As you think about prayer what comes to mind? Even more revealing might be to ask, in what way is your prayer life expressed? In other words, I think most people when asked what prayer is, would respond that it’s primarily communicating with God. Good start! But as they describe their practice of prayer it would probably consist mostly of making requests not only for God’s grace and mercy during the day but for specific things in their life.
Jack Miller suggested in his book Outgrowing the Ingrown Church, there is a difference between “maintenance prayer” and “frontline prayer”. When Miller speaks of maintenance prayer he’s thinking of those prayers that are,
“…designed more to preserve the status quo of the inward-looking church than to break down its rigidities.” 1
I think what Miller had in mind were those quick general prayers that don’t reflect a sense of desperation and God’s weightiness but rather for God to bless us. While I think there’s something about praying for our church and people that’s appropriate and important, that should not be relegated to a five minute prayer at the end or some sort of quick generic request for God’s blessing.
Frontline prayer, by contrast, is focused on God’s heart, His presence and His Kingdom. It is Jesus’ prayer, “Let your will be reflected here on earth, in our lives, as it is where you rule and reign fully.” It’s the kind of prayer that brings you to the end of yourself because that’s the place where God really does incredible work. That’s why frontline prayer is often called “Kingdom Prayer” or “Kingdom-Centered Prayer.
Why is this kind of prayer necessary? For one, I think it unifies God’s people by giving them something big to cry out to God together. While we certainly should pray for our individual needs (and by extension, make them known to others to pray for us), if that dominates our prayer life we can miss out on the opportunity to knit our hearts with God’s heart, His will with our will 3. With Kingdom Prayers, there’s no sense in which we can do this on our own and God must act.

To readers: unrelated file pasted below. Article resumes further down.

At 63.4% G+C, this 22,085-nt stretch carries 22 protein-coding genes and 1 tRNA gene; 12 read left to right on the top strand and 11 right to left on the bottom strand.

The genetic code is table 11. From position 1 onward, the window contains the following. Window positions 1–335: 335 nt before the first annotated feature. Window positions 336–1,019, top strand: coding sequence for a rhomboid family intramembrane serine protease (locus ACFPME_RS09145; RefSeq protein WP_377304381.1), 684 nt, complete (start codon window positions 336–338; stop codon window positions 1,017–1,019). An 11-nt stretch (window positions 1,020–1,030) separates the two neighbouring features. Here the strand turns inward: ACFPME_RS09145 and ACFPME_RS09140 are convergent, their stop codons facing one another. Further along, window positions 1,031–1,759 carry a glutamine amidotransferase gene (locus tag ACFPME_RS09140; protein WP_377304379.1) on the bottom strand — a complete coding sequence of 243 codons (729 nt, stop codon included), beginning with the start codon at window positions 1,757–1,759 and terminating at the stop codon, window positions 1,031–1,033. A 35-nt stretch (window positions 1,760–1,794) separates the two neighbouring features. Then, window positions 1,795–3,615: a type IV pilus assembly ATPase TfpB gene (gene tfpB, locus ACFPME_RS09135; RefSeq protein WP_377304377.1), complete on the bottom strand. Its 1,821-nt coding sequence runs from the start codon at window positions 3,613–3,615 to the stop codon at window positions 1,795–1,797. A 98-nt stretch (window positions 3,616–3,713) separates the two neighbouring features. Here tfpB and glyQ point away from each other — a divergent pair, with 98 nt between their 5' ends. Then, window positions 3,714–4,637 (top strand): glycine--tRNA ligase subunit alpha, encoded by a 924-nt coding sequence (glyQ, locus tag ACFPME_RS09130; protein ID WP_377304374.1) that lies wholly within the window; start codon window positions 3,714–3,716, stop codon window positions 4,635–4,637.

Second, when we pray these bold prayers, it’s hard to earnestly pray for big things without sensing that your heart’s affections lean in that direction. For instance, if you start praying that Christians, real followers of Christ, in your city care deeply for the poor, my guess is it’s a matter of time before you not only start seeing poverty around you but you start caring for the poor! Kingdom Prayer seems to take big things and bring them home to rest in your own heart.
Third, I think it helps us take our eyes off ourselves. If you’re anything like me, you have your own version of the old spiritual, “Nobody Knows the Trouble I’ve Seen” that you sing to yourself constantly. What Kingdom Prayer does is lift your eyes up to God to remind you that there is something much bigger that should occupy your thought life rather than getting stuck on your own stuff. Here are a few suggestions for Kingdom Prayers:
- Pray Luke 10:2. Pray that the Lord would raise up workers to enter His harvest! This is one of the few places where Jesus explicitly tells us to pray for something really big. Two hints. That word “beseech” means something closer to “plead”. Second hint… Jesus was not just talking about praying for missionaries to go overseas. He was talking about ordinary people who would rise up and labor in God’s harvest field in the here and now.
- Pray Paul’s prayers for believers for people your church. These include but are not limited to Eph. 1:15-23; Phil. 1:9-11; Col. 1:3-14; 1 Thes. 1:2-3; 2 Thes. 1:11-12. You could even take 1 Corinthians 13 and Galatians 5 and plead with God that followers of Christ you know would exemplify these virtues more deeply and more pervasively in their relationships.
- Pray for your city – for your city officials, for churches, for the least (the poor and marginalized) and those who are lost. Pray for the world. Find an issue in the world that moves your heart like children who are often forgotten and abused and then start to pray for organizations like IJAM or Kid’s Alive. Or start praying through Operation World’s list of countries in the world.2
Finally, remember that God’s Kingdom is a reversal of the world’s values. Duke University theologian, Richard Hayes once commented on the book of Mark as follows: “God’s invasion of the world has brought about an inversion: God has reversed the positions of insiders and outsiders. Those who are in positions of authority and privilege reject Jesus and his message. Outsiders, however – people of low or despised position in the social world of first century Jewish culture – receive the gospel gladly, for their need is great.”4 In God’s Kingdom who is really rich? The one who recognizes her poverty. In God’s Kingdom who is really powerful? The one who embraces her own weakness. Who really is moving up in life? The one who goes down by humbling herself. When we pray Kingdom Prayers we are asking that the very fabric of the world as God created it, be revealed and come to bear on the world while settling deeply into our hearts in order to transform us.
1 Jack Miller, Outgrowing the Ingrown Church, p. 98.
3 I’m reminded of Sören Kierkegaard’s prayer, “Purity of heart is to will one thing.”
4 Richard Hays, The Moral Vision of the New Testament, p. 89.